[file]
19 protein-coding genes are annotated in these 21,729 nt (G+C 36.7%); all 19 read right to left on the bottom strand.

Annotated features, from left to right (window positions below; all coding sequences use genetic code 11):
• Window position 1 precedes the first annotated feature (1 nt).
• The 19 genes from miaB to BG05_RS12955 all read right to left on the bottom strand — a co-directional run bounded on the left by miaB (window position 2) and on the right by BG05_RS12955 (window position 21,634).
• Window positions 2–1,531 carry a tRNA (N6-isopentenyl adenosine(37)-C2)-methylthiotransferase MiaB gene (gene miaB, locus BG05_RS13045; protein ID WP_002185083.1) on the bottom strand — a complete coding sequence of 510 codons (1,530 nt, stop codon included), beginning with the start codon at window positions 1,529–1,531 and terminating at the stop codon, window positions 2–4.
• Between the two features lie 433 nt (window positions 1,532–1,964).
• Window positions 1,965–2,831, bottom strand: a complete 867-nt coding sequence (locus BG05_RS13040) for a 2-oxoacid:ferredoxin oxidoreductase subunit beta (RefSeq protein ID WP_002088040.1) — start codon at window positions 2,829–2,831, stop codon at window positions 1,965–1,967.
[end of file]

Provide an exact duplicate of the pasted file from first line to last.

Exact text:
19 protein-coding genes are annotated in these 21,729 nt (G+C 36.7%); all 19 read right to left on the bottom strand.

Annotated features, from left to right (window positions below; all coding sequences use genetic code 11):
• Window position 1 precedes the first annotated feature (1 nt).
• The 19 genes from miaB to BG05_RS12955 all read right to left on the bottom strand — a co-directional run bounded on the left by miaB (window position 2) and on the right by BG05_RS12955 (window position 21,634).
• Window positions 2–1,531 carry a tRNA (N6-isopentenyl adenosine(37)-C2)-methylthiotransferase MiaB gene (gene miaB, locus BG05_RS13045; protein ID WP_002185083.1) on the bottom strand — a complete coding sequence of 510 codons (1,530 nt, stop codon included), beginning with the start codon at window positions 1,529–1,531 and terminating at the stop codon, window positions 2–4.
• Between the two features lie 433 nt (window positions 1,532–1,964).
• Window positions 1,965–2,831, bottom strand: a complete 867-nt coding sequence (locus BG05_RS13040) for a 2-oxoacid:ferredoxin oxidoreductase subunit beta (RefSeq protein ID WP_002088040.1) — start codon at window positions 2,829–2,831, stop codon at window positions 1,965–1,967.